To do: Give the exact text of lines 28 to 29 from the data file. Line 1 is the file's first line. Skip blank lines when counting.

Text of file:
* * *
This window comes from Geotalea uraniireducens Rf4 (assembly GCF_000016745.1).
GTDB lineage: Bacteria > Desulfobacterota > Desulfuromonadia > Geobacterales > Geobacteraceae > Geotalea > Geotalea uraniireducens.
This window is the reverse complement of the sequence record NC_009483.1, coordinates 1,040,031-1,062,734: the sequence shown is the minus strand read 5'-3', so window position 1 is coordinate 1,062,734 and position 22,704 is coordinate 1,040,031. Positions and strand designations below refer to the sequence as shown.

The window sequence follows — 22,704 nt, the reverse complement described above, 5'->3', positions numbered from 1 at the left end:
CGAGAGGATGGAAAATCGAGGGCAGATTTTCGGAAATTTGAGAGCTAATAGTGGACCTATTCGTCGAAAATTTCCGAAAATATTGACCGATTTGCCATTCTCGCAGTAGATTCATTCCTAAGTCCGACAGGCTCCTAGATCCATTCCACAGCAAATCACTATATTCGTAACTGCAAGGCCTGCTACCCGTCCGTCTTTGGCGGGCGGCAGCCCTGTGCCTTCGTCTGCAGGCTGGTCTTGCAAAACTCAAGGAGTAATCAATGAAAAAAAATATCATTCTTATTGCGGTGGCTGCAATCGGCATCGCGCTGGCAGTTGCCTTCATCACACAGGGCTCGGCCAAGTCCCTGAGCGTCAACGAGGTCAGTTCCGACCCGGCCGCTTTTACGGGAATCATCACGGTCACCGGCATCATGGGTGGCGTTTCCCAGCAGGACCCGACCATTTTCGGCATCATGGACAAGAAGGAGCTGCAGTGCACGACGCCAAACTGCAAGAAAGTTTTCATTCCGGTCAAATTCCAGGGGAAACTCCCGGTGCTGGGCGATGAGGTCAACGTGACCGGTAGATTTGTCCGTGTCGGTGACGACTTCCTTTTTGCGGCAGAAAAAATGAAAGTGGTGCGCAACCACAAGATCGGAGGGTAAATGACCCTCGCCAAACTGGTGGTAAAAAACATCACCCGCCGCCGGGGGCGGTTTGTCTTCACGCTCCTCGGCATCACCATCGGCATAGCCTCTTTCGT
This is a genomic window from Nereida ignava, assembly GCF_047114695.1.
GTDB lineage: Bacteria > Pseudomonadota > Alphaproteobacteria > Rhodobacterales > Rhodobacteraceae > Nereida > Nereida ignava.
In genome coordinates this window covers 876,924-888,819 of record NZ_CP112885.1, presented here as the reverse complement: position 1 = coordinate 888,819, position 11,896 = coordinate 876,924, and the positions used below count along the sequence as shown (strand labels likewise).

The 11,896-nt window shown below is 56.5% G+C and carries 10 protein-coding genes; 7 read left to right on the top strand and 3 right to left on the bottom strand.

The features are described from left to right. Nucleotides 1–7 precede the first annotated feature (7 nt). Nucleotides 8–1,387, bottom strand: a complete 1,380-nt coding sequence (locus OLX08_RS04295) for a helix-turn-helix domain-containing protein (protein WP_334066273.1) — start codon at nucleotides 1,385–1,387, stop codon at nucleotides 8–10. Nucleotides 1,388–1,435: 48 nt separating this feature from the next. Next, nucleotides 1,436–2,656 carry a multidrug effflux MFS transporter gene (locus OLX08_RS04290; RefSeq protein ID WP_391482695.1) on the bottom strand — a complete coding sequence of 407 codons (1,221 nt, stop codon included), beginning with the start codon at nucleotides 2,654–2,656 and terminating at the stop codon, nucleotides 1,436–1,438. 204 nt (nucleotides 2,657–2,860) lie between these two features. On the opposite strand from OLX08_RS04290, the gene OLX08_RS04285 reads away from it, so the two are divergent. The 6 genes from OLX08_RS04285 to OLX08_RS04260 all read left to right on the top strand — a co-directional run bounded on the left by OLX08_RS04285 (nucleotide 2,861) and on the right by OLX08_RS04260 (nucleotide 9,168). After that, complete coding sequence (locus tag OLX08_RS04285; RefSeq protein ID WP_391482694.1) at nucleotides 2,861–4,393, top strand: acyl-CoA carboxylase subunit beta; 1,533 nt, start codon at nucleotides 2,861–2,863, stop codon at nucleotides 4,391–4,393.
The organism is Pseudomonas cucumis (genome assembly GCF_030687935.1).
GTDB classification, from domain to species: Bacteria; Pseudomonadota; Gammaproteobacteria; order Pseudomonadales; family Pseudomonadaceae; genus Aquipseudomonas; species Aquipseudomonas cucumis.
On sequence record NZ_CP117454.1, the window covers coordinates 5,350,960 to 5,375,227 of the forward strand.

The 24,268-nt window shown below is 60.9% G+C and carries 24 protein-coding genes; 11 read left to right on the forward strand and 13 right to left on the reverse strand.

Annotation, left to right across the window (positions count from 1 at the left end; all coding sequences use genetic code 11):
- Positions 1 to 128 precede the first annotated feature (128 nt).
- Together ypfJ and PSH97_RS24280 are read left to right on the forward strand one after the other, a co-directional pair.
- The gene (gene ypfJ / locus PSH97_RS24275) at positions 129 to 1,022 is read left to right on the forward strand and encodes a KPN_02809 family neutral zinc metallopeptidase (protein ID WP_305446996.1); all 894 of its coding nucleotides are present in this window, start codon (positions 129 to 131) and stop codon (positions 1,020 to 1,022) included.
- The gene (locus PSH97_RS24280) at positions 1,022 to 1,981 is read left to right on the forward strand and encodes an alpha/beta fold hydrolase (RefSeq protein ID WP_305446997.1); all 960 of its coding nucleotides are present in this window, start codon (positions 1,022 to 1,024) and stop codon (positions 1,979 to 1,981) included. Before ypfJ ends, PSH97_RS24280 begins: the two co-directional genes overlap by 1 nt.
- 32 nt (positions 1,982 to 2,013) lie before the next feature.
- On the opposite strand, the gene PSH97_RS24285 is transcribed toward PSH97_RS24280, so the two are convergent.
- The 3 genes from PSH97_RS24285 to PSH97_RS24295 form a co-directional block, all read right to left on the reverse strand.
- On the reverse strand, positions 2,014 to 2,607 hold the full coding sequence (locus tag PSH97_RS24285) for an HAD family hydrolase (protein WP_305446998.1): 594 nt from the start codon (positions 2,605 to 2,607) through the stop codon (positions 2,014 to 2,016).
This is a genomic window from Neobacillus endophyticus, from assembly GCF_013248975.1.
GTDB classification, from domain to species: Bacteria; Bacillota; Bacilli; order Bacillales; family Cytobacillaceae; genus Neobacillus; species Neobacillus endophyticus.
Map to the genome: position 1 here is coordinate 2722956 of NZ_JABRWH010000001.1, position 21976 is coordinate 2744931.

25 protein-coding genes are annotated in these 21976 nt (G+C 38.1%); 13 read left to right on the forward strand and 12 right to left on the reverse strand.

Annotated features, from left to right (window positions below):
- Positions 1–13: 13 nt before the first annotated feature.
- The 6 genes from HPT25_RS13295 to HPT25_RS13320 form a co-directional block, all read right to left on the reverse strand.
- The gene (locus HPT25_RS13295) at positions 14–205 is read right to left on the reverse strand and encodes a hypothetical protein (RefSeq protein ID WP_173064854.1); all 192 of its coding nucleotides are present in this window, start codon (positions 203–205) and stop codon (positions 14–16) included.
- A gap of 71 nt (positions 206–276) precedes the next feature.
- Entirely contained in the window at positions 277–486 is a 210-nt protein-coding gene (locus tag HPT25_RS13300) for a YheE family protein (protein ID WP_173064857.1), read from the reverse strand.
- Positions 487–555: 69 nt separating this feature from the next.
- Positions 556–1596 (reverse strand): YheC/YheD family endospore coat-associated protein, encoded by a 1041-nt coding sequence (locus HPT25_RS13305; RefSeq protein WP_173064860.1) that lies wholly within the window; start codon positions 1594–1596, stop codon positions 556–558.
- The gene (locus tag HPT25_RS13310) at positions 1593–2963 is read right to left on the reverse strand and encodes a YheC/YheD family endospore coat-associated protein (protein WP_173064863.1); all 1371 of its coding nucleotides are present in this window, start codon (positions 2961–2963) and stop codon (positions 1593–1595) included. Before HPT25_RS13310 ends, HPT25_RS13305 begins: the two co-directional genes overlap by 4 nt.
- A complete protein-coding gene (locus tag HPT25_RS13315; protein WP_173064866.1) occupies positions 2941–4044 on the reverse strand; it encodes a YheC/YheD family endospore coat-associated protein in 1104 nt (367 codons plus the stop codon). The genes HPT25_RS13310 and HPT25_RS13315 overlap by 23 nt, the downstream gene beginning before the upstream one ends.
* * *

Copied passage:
Annotated features, from left to right (window positions below):
- Positions 1–13: 13 nt before the first annotated feature.